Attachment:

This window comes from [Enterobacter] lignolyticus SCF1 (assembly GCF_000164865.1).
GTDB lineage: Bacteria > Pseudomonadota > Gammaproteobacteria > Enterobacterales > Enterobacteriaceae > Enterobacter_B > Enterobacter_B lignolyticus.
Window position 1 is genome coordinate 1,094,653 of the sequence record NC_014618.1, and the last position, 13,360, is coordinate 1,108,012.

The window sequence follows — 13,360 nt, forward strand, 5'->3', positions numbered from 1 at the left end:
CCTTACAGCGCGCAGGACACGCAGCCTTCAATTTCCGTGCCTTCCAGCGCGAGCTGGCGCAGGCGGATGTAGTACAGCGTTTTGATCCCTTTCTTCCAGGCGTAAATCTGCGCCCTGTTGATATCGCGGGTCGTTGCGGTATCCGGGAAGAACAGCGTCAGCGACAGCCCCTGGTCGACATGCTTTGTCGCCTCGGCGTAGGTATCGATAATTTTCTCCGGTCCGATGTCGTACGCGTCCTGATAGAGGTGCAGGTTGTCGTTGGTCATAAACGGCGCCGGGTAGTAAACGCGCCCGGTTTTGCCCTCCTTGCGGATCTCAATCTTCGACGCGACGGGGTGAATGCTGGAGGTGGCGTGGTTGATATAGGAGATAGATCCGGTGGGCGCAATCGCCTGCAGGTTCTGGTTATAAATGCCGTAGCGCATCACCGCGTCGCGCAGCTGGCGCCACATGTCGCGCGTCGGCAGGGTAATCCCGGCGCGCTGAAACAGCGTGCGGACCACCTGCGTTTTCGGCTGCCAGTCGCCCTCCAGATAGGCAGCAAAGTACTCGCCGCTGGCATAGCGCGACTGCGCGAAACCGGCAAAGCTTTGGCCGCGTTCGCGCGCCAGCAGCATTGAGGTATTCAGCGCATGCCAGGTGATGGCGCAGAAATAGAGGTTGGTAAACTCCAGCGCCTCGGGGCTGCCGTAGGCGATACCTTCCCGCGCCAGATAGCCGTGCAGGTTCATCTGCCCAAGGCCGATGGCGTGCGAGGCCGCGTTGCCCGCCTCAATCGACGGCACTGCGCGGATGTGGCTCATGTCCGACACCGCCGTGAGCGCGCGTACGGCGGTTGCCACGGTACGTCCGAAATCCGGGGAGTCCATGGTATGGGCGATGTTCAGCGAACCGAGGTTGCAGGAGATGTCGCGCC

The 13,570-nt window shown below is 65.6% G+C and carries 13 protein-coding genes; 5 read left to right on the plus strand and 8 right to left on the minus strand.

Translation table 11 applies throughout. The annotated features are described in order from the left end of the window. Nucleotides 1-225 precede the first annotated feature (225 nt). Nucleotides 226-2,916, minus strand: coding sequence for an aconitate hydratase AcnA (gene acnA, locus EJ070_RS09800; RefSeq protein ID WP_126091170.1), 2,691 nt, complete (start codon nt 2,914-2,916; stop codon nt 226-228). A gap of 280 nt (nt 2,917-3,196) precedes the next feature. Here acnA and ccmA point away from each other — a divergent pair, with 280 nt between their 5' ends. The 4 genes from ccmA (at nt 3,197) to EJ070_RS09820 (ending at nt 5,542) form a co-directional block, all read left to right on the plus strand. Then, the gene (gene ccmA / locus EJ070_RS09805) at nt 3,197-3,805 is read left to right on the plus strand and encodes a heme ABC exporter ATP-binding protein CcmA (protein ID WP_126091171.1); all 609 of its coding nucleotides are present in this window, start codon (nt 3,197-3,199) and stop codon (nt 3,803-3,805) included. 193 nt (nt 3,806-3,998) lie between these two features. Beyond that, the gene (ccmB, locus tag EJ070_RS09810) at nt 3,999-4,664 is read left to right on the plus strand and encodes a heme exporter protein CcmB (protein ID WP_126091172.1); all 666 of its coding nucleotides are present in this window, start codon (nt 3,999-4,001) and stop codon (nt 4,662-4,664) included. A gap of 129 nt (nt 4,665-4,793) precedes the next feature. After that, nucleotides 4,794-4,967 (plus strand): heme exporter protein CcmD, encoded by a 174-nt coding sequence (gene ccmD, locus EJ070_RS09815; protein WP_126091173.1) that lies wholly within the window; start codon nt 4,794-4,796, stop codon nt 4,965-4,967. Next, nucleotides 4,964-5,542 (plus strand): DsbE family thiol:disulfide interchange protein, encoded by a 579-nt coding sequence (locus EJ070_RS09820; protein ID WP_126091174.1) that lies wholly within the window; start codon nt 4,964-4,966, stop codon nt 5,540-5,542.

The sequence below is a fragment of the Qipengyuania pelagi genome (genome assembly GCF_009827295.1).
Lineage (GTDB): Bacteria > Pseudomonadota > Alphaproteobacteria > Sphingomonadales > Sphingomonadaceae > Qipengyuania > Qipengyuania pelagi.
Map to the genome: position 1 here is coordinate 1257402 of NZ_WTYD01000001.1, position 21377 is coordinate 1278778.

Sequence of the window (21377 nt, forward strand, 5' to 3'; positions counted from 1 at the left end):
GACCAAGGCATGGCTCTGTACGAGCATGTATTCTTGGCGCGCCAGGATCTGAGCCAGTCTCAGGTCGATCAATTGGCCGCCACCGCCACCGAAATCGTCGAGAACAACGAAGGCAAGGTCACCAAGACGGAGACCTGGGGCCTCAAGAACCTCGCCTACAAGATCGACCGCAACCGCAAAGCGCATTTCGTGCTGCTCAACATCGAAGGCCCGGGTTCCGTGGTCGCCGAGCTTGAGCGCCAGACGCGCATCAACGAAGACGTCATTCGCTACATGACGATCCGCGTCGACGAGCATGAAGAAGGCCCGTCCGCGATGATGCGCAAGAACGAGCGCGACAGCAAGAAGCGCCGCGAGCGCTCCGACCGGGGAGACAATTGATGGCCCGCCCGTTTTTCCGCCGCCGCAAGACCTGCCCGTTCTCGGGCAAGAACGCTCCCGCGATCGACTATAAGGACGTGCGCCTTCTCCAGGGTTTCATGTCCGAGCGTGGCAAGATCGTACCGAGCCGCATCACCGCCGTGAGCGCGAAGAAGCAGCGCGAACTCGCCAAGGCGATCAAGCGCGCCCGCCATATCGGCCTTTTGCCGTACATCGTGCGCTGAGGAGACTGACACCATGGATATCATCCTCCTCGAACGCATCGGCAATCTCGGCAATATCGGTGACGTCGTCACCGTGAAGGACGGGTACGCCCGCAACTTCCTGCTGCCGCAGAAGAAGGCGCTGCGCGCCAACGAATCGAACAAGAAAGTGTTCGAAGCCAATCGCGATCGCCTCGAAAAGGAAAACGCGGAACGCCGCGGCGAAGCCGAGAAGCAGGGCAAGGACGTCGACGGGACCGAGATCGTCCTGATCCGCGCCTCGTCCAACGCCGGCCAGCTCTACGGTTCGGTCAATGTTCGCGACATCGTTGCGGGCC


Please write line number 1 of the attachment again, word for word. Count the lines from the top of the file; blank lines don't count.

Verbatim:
This window comes from [Enterobacter] lignolyticus SCF1 (assembly GCF_000164865.1).